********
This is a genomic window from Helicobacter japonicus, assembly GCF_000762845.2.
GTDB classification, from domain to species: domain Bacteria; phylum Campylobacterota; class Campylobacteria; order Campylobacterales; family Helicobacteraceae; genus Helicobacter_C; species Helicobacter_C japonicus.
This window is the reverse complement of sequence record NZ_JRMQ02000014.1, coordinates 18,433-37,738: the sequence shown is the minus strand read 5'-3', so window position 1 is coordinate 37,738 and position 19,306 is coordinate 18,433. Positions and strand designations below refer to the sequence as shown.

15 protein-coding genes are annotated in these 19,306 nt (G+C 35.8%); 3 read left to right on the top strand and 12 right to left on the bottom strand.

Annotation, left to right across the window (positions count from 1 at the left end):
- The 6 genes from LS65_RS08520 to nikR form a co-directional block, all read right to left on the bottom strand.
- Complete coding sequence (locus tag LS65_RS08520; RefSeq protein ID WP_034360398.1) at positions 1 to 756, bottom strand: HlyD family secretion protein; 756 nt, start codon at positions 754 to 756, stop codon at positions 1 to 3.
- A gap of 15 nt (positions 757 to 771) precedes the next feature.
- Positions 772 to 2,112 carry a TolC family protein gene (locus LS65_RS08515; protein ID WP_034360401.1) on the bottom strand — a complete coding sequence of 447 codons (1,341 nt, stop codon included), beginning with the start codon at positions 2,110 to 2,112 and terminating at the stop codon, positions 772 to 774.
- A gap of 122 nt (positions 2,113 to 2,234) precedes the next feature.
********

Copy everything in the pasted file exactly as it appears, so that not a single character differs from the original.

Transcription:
This is a genomic window from Helicobacter japonicus, assembly GCF_000762845.2.
GTDB classification, from domain to species: domain Bacteria; phylum Campylobacterota; class Campylobacteria; order Campylobacterales; family Helicobacteraceae; genus Helicobacter_C; species Helicobacter_C japonicus.
This window is the reverse complement of sequence record NZ_JRMQ02000014.1, coordinates 18,433-37,738: the sequence shown is the minus strand read 5'-3', so window position 1 is coordinate 37,738 and position 19,306 is coordinate 18,433. Positions and strand designations below refer to the sequence as shown.

15 protein-coding genes are annotated in these 19,306 nt (G+C 35.8%); 3 read left to right on the top strand and 12 right to left on the bottom strand.

Annotation, left to right across the window (positions count from 1 at the left end):
- The 6 genes from LS65_RS08520 to nikR form a co-directional block, all read right to left on the bottom strand.
- Complete coding sequence (locus tag LS65_RS08520; RefSeq protein ID WP_034360398.1) at positions 1 to 756, bottom strand: HlyD family secretion protein; 756 nt, start codon at positions 754 to 756, stop codon at positions 1 to 3.
- A gap of 15 nt (positions 757 to 771) precedes the next feature.
- Positions 772 to 2,112 carry a TolC family protein gene (locus LS65_RS08515; protein ID WP_034360401.1) on the bottom strand — a complete coding sequence of 447 codons (1,341 nt, stop codon included), beginning with the start codon at positions 2,110 to 2,112 and terminating at the stop codon, positions 772 to 774.
- A gap of 122 nt (positions 2,113 to 2,234) precedes the next feature.